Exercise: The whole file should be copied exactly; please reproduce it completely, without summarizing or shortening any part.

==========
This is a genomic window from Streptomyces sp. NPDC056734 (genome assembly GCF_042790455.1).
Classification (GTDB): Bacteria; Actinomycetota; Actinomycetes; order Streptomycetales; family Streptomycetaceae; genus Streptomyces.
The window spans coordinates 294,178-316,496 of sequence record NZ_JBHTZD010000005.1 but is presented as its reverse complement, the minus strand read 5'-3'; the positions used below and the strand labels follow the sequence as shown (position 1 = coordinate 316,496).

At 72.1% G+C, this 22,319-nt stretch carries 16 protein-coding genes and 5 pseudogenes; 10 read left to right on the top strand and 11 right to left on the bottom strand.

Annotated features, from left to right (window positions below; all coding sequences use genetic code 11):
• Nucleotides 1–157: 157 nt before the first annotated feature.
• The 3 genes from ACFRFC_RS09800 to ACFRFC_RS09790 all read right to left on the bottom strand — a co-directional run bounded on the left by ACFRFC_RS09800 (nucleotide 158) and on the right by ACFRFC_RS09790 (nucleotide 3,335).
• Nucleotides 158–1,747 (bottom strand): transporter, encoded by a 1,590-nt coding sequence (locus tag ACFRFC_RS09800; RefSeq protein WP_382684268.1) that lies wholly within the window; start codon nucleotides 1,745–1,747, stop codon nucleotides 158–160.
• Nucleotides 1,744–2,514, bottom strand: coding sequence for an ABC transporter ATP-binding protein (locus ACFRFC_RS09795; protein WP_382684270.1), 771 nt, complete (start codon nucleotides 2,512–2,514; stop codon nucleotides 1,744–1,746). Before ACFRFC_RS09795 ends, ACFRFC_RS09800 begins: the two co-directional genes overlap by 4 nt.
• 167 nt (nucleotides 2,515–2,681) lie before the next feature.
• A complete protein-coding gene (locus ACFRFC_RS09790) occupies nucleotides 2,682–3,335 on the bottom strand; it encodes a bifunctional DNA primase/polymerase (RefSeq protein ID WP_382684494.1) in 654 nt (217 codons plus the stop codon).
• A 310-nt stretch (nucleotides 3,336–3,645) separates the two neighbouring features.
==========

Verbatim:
This is a genomic window from Streptomyces sp. NPDC056734 (genome assembly GCF_042790455.1).
Classification (GTDB): Bacteria; Actinomycetota; Actinomycetes; order Streptomycetales; family Streptomycetaceae; genus Streptomyces.
The window spans coordinates 294,178-316,496 of sequence record NZ_JBHTZD010000005.1 but is presented as its reverse complement, the minus strand read 5'-3'; the positions used below and the strand labels follow the sequence as shown (position 1 = coordinate 316,496).

At 72.1% G+C, this 22,319-nt stretch carries 16 protein-coding genes and 5 pseudogenes; 10 read left to right on the top strand and 11 right to left on the bottom strand.

Annotated features, from left to right (window positions below; all coding sequences use genetic code 11):
• Nucleotides 1–157: 157 nt before the first annotated feature.
• The 3 genes from ACFRFC_RS09800 to ACFRFC_RS09790 all read right to left on the bottom strand — a co-directional run bounded on the left by ACFRFC_RS09800 (nucleotide 158) and on the right by ACFRFC_RS09790 (nucleotide 3,335).
• Nucleotides 158–1,747 (bottom strand): transporter, encoded by a 1,590-nt coding sequence (locus tag ACFRFC_RS09800; RefSeq protein WP_382684268.1) that lies wholly within the window; start codon nucleotides 1,745–1,747, stop codon nucleotides 158–160.
• Nucleotides 1,744–2,514, bottom strand: coding sequence for an ABC transporter ATP-binding protein (locus ACFRFC_RS09795; protein WP_382684270.1), 771 nt, complete (start codon nucleotides 2,512–2,514; stop codon nucleotides 1,744–1,746). Before ACFRFC_RS09795 ends, ACFRFC_RS09800 begins: the two co-directional genes overlap by 4 nt.
• 167 nt (nucleotides 2,515–2,681) lie before the next feature.
• A complete protein-coding gene (locus ACFRFC_RS09790) occupies nucleotides 2,682–3,335 on the bottom strand; it encodes a bifunctional DNA primase/polymerase (RefSeq protein ID WP_382684494.1) in 654 nt (217 codons plus the stop codon).
• A 310-nt stretch (nucleotides 3,336–3,645) separates the two neighbouring features.